Honored during the Windward Oahu ceremony were the 18 sailors -- including seven from Patrol Squadron 11 (VP-11) -- and one civilian who were killed during the Japanese attack on the Kaneohe Bay Naval Air Station.
Myers also was scheduled to speak at a special Pearl Harbor Survivors Association memorial ceremony at the National Memorial Cemetery of the Pacific at Punchbowl, which was expected to draw more than 3,000 people.
Also scheduled to pay tribute to the survivors of the attack was Robin Higgins, Veterans Affairs undersecretary for memorial affairs.
The survivors also will be honored at a reunion banquet tonight at the Hawaii Convention Center with ABC journalist Sam Donaldson keynoting the event.
As part of this year's 60th anniversary, the ashes of two Arizona survivors who died earlier this year will be entombed in the sunken battleship, joining 17 others who have been laid in gun barrette 4 near the stern of the Arizona.
Entombed today were Gunner's Mate 3rd class James Linox Lawson, 79; and Aviation Machinist Mate 1st class George Dewey Phraner Jr., 79.
Reporter Treena Shapiro also
contributed to this story.
WASHINGTON >> President Bush today remembered Americans killed 60 years ago at Pearl Harbor and honored U.S. forces fighting terrorism in Afghanistan.
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"As we fight to defend what we believe is right, we remember the sacrifice of those who have gone before us -- not only the heroes of Pearl Harbor, but all the men and women of the greatest of generations who defeated tyranny," Bush said in a proclamation before departing Washington for Norfolk, Va., and a speech to sailors on board the USS Enterprise.
Bush had in mind the link between Dec. 7, 1941, the date of the Japanese surprise attack in Hawaii, and Sept. 11, 2001, when terrorists attacked New York and Washington.
"The tragedy of Dec. 7, 1941, remains seared upon our collective national memory," Bush said in his National Pearl Harbor Remembrance Day proclamation. "Now, another date will forever stand alongside Dec. 7 -- Sept. 11, 2001. On that day, our people and our way of life again were brutally and suddenly attacked."
White House officials said Bush also wanted to use his address on the USS Enterprise to examine the changing nature of war over the six decades since Pearl Harbor, and the lessons learned so far in the Afghan conflict.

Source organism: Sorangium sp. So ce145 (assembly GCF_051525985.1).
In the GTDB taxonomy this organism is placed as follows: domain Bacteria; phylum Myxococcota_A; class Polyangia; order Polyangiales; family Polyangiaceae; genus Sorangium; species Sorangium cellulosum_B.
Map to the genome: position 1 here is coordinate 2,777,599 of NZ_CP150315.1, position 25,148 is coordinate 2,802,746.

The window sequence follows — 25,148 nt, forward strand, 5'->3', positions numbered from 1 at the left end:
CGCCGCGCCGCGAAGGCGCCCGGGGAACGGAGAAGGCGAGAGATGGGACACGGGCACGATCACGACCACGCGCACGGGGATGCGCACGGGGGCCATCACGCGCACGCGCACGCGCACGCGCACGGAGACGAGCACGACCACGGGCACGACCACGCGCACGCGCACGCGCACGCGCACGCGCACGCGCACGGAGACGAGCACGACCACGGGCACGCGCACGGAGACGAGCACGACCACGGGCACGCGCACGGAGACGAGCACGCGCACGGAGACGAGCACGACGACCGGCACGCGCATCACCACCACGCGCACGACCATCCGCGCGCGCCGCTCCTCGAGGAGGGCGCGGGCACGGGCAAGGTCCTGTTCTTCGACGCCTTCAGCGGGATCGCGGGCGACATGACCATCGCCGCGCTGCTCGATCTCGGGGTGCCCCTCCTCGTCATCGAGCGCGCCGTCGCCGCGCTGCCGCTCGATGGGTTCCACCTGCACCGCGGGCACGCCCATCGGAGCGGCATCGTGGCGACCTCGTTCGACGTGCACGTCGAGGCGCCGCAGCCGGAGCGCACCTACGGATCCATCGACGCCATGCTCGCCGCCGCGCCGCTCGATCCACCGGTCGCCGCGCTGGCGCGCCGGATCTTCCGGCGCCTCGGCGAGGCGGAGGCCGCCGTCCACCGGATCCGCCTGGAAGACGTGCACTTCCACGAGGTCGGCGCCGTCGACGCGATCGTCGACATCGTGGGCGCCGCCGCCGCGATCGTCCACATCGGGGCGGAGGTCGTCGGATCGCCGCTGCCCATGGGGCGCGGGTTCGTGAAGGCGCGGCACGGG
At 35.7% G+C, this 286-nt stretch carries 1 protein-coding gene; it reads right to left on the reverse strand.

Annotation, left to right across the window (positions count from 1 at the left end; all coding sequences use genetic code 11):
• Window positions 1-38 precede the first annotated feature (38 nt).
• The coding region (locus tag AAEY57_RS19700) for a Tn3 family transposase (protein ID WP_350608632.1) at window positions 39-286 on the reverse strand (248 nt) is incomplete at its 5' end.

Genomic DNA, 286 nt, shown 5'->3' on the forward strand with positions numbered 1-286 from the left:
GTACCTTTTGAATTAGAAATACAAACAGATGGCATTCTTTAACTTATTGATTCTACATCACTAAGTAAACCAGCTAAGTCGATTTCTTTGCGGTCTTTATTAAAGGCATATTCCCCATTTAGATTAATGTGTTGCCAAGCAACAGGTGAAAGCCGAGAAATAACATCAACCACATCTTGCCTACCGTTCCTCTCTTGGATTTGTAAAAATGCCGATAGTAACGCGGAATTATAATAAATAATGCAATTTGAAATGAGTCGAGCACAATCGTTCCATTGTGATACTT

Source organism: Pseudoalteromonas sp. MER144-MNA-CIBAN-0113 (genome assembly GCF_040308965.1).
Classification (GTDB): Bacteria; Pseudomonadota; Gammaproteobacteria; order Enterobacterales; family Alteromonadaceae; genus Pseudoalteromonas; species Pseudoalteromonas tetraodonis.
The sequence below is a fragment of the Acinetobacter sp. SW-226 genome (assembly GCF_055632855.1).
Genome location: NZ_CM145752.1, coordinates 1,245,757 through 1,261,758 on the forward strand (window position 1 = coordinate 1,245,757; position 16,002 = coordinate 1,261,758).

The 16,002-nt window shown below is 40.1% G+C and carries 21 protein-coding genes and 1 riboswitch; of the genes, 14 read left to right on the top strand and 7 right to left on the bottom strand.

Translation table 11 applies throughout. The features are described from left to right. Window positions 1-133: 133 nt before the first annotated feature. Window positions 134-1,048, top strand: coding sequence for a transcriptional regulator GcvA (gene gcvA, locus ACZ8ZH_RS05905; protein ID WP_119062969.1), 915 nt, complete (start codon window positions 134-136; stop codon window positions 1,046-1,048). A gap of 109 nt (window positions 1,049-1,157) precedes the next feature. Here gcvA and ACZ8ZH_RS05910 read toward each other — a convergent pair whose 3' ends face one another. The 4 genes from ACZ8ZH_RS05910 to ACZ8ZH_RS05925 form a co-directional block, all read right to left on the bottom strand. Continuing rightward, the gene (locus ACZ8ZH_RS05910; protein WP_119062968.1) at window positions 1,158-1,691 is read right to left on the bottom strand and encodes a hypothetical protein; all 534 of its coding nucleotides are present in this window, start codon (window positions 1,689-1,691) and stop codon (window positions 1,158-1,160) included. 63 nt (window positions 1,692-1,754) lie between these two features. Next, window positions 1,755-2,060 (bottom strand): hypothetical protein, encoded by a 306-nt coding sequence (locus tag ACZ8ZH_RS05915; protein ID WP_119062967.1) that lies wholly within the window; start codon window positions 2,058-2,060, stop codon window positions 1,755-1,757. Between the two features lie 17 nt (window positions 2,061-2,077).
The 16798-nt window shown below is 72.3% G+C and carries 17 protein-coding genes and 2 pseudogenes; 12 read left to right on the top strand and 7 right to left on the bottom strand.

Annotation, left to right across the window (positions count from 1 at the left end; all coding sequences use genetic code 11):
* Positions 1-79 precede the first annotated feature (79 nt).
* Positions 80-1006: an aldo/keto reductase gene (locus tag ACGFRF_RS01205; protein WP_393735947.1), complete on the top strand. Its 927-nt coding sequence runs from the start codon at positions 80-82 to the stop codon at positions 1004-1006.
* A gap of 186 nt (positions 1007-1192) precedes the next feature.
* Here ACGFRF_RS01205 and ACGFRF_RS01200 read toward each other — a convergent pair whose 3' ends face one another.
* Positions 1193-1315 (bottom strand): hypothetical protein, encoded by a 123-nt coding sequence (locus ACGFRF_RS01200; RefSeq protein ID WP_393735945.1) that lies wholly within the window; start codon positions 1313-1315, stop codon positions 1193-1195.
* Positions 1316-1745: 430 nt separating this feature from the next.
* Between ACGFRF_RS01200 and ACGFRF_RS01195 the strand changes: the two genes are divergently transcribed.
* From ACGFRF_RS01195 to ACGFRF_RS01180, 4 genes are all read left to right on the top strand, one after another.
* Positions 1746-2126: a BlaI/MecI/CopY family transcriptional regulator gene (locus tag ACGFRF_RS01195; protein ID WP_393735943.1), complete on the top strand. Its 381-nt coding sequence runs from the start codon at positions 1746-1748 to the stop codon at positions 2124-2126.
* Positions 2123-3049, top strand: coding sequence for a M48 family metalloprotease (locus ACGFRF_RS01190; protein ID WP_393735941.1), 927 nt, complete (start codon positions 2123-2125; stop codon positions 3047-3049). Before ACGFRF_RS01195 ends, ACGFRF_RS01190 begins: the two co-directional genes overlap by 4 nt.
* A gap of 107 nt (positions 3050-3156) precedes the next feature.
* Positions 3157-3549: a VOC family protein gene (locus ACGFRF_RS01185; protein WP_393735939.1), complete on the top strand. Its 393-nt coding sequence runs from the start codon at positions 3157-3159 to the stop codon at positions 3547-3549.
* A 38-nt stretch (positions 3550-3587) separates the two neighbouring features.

The president's overall theme: America's military forces must become increasingly flexible, fast and lethal while Americans must brace for a conflict that will test their patience like no other war in U.S. history.
"He's exploring the way the world has changed and how we must change to respond to it," said presidential counselor Karen Hughes.
So far, she said, the war has shown the value of being able to drop smart bombs from the air with the help of special forces pinpointing targets on the ground.
"He's impressed with how the military has married intelligence on the ground with the military in the air," she said of the president.
Both Pearl Harbor and the attacks on the World Trade Center and the Pentagon caught Americans by surprise.
Hughes said the president will emphasize the ways in which the current conflict, with its shadowy but deadly enemies, differs from World War II, when the enemy and the objective were clear.
The nation's top military officer told a group in Honolulu last night that the most they could do to aid in the war on terrorism is to support the men and women of the armed forces.
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"By the time this war is over, those same young men and women currently serving in uniform in our effort to combat terrorism, in my view, may rise to be as great as our World War II generation," said Gen. Richard B. Myers, chairman of the Joint Chiefs of Staff.
He said the terrorists have underestimated America's resolve to support its military.
Myers, who arrived in Honolulu yesterday for the 60th anniversary of the Dec. 7 Pearl Harbor attack, addressed 310 military personnel, retirees and civilians last night at a dinner and auction.
The event at the Hickam Officers' Club helped raise funds for a military aviation museum on Ford Island. Myers served in Hawaii as Pacific Air Forces commander in 1997-98.
Although he called the war on global terrorism a different kind of war, he likened the Sept. 11 attacks to Pearl Harbor.
"I don't think America, in my opinion, has faced such a significant, direct threat to the security of our homeland and our way of life since that fateful day 60 years ago," he said.
Myers spoke of the military's success in the last few weeks in Afghanistan, but cautioned against equating victory with military achievements.
"The military, while the most visible, may not be the most decisive in the end," he said, adding that law enforcement and economic means may turn out to be more important.
Myers urged Americans to have patience in what will likely be a long war. "When those who do crave war bring it to us, we will prosecute it with the determination shown by every generation of Americans, all to defend a way of life. We'll do it with the honor of upholding the legacy the World War II generation created."